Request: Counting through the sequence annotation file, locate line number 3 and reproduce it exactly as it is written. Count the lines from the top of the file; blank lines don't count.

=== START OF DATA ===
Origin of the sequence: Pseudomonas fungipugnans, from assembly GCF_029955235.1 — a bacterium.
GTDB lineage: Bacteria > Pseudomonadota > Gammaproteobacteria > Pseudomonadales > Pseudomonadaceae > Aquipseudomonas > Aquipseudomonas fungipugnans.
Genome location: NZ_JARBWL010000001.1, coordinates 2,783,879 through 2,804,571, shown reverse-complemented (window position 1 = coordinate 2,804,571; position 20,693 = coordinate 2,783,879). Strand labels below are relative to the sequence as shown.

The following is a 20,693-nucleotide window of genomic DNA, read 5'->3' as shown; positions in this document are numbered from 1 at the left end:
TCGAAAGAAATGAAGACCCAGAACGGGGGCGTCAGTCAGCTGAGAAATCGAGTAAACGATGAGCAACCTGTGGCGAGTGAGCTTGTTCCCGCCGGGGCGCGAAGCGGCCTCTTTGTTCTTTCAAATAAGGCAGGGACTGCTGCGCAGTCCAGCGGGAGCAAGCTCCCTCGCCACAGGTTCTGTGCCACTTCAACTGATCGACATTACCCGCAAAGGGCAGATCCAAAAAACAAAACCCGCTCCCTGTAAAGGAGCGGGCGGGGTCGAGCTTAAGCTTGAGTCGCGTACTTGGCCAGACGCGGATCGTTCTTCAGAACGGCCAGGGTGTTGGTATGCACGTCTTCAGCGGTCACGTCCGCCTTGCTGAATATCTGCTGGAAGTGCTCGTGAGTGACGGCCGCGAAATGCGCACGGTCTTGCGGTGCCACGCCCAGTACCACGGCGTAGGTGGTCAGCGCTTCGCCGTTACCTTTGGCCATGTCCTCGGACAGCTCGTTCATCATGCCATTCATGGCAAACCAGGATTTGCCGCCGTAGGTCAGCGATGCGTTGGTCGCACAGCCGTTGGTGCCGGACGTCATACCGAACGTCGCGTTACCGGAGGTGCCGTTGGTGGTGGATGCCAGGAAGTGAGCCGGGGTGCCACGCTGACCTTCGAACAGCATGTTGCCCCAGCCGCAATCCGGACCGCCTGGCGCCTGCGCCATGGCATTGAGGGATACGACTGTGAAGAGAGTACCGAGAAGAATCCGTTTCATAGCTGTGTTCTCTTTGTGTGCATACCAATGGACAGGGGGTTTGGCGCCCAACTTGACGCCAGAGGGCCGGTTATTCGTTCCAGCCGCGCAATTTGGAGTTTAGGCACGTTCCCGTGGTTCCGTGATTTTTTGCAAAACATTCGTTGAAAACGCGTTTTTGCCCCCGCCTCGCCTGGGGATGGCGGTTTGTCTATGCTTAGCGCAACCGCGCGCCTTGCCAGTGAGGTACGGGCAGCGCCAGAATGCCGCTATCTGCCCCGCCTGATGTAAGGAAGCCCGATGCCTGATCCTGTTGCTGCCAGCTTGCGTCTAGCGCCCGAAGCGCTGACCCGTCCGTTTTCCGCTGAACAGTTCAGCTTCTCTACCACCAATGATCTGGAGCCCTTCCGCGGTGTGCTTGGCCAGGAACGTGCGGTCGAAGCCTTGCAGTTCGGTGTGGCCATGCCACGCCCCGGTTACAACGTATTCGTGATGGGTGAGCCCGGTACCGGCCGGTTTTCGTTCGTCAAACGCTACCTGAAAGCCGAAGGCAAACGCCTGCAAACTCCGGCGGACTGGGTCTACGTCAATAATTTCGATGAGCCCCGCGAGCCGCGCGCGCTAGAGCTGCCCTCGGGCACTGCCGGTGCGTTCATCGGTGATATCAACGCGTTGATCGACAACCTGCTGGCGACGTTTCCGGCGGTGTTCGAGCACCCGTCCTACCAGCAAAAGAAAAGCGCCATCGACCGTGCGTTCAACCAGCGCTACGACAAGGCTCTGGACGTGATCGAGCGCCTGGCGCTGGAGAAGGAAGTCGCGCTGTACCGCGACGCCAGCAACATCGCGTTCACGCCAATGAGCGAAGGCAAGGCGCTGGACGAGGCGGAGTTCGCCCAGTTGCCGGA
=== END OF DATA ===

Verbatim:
Genome location: NZ_JARBWL010000001.1, coordinates 2,783,879 through 2,804,571, shown reverse-complemented (window position 1 = coordinate 2,804,571; position 20,693 = coordinate 2,783,879). Strand labels below are relative to the sequence as shown.